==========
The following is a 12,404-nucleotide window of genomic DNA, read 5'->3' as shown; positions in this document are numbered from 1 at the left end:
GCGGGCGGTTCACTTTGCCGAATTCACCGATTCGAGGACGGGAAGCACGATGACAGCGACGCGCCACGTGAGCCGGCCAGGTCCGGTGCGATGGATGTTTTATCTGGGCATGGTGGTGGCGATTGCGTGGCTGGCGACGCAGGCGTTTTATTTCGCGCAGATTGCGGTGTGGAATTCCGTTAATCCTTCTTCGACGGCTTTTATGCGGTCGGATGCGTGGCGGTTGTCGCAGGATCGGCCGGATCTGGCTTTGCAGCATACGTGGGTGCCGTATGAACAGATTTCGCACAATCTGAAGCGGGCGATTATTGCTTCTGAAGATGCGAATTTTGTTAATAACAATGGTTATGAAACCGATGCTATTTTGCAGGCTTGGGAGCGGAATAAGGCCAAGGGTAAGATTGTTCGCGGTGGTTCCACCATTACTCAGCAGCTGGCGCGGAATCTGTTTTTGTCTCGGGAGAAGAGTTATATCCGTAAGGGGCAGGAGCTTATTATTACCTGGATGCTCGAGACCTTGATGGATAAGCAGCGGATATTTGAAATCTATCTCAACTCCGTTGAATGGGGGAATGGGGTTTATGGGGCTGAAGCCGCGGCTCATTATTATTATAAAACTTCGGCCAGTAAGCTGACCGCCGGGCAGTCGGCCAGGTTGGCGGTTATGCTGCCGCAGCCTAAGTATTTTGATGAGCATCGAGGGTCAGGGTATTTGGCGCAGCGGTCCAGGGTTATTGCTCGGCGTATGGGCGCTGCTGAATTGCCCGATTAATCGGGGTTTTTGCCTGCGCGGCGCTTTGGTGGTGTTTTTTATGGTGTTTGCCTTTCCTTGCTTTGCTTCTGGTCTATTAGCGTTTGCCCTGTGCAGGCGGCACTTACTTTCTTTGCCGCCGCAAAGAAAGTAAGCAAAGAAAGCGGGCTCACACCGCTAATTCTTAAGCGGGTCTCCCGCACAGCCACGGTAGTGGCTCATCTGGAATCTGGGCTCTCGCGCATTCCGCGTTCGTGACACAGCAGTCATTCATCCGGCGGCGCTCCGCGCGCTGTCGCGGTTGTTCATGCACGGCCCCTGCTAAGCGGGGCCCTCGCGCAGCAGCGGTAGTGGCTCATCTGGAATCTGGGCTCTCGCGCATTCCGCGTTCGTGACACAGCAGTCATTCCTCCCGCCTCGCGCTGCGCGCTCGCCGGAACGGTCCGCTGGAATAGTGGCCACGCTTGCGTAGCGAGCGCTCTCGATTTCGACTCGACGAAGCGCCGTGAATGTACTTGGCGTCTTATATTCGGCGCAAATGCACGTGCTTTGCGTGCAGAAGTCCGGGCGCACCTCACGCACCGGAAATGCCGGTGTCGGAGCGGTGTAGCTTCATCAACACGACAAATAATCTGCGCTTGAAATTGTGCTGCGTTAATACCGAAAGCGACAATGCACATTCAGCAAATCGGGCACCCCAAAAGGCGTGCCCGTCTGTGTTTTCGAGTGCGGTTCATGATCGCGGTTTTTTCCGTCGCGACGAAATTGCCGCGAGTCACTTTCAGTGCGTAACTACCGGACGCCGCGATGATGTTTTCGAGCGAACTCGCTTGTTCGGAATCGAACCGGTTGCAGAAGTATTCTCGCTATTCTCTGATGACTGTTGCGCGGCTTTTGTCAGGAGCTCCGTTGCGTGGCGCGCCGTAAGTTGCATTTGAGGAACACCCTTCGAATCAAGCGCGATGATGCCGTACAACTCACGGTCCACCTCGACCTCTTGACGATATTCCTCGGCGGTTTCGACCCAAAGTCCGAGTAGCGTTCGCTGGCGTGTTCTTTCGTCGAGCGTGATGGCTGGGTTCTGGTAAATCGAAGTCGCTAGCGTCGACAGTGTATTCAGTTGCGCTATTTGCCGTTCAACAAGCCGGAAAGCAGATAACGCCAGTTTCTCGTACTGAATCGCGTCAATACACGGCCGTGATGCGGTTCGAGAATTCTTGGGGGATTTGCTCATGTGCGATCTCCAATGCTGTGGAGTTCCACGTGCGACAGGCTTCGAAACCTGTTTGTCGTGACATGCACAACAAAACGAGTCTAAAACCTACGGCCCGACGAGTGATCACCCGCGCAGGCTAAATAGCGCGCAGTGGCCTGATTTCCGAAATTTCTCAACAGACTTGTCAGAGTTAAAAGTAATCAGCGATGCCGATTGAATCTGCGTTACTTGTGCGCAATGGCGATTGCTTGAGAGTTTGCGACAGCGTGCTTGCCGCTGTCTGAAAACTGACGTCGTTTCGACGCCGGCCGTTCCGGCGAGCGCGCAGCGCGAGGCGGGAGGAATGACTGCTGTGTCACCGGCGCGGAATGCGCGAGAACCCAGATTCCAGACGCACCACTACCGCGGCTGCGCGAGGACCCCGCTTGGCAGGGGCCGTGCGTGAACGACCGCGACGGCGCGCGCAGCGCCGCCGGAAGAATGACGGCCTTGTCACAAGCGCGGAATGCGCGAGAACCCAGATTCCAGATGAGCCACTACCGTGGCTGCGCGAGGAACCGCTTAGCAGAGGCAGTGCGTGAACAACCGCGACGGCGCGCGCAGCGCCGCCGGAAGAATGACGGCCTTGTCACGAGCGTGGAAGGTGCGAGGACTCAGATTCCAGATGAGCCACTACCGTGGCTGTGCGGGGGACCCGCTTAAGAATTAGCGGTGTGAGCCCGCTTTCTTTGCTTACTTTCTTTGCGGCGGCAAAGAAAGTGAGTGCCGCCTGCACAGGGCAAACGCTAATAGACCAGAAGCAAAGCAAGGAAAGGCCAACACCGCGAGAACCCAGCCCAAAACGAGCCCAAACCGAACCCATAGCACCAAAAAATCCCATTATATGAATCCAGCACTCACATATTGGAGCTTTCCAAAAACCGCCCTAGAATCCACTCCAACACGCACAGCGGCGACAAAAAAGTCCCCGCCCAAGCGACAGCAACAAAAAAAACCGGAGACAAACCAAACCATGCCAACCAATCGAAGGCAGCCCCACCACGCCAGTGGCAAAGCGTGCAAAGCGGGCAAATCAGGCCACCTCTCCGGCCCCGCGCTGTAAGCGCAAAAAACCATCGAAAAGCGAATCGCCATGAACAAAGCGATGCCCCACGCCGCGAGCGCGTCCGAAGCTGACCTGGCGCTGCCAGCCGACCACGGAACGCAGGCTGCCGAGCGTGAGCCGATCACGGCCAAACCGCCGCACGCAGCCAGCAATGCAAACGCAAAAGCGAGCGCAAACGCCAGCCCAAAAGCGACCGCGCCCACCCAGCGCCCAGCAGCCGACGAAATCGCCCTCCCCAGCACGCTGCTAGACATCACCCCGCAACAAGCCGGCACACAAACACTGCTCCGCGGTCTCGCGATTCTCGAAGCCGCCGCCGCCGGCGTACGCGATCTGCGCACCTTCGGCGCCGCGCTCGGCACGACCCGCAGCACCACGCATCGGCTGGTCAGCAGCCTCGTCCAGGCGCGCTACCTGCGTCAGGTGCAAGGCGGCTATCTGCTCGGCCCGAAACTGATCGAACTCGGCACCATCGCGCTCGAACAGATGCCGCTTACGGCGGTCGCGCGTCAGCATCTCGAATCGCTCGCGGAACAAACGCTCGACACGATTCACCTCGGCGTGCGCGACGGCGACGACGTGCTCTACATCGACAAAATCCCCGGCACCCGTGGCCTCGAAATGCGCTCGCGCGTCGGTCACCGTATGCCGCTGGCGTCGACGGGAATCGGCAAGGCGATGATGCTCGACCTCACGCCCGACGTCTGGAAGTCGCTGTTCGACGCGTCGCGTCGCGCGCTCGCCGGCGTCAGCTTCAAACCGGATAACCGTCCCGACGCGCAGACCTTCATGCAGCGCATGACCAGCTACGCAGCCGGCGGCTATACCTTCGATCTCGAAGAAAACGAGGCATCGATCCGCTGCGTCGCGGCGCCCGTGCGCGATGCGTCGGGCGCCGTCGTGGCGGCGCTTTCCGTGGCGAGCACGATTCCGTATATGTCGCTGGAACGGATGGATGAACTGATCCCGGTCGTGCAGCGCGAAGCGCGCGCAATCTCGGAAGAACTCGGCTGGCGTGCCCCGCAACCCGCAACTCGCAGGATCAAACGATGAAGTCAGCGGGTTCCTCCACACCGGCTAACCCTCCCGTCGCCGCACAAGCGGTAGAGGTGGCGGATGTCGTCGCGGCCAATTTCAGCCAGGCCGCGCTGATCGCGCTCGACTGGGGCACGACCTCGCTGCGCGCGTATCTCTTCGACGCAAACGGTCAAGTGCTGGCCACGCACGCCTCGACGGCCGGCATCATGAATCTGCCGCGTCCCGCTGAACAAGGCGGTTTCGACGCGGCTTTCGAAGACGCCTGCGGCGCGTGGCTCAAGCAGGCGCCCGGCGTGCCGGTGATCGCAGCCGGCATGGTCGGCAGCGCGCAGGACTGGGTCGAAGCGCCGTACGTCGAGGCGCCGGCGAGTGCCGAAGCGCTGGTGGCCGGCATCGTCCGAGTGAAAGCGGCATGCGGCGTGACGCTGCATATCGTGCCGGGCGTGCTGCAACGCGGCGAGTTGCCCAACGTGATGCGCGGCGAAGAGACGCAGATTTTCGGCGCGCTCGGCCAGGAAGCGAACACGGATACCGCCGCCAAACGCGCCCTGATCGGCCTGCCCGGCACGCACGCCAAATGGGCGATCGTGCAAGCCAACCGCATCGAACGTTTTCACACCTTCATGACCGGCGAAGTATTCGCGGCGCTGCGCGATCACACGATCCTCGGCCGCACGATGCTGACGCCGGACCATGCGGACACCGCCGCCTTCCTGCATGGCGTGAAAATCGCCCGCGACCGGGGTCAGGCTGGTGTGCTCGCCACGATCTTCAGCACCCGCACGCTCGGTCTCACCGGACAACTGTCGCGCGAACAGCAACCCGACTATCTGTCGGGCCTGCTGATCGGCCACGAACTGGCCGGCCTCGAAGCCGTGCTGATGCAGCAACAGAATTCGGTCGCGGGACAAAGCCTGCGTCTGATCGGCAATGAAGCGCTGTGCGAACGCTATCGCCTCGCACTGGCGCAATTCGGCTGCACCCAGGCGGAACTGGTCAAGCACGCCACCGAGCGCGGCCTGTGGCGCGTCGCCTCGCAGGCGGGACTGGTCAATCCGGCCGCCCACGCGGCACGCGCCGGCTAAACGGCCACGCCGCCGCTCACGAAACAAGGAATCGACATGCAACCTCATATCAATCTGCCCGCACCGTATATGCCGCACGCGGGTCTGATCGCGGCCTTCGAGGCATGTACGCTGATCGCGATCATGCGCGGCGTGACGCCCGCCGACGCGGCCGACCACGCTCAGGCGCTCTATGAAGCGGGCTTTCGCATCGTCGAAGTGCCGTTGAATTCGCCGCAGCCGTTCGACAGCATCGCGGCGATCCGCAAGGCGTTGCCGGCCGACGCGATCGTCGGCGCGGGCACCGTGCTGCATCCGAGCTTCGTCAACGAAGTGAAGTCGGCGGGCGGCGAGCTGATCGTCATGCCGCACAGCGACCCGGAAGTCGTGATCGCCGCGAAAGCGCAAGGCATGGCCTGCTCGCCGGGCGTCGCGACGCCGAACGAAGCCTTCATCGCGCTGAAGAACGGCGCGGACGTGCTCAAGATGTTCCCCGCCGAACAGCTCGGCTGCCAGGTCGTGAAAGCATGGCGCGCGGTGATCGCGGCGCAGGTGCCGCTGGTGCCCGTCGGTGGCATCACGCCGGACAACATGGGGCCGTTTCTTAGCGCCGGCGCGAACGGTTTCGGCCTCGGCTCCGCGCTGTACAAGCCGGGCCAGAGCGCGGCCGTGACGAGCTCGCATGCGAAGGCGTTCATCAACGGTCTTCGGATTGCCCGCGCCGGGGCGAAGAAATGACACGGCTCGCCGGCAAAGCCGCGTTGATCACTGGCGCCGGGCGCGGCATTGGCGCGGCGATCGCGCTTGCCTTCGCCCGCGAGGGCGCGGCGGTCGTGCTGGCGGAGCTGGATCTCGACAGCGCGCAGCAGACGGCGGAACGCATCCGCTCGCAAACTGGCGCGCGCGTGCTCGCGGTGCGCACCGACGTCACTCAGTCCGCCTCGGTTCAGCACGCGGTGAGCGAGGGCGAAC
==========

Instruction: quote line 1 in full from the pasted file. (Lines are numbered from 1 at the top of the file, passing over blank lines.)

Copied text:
The following is a 12,404-nucleotide window of genomic DNA, read 5'->3' as shown; positions in this document are numbered from 1 at the left end: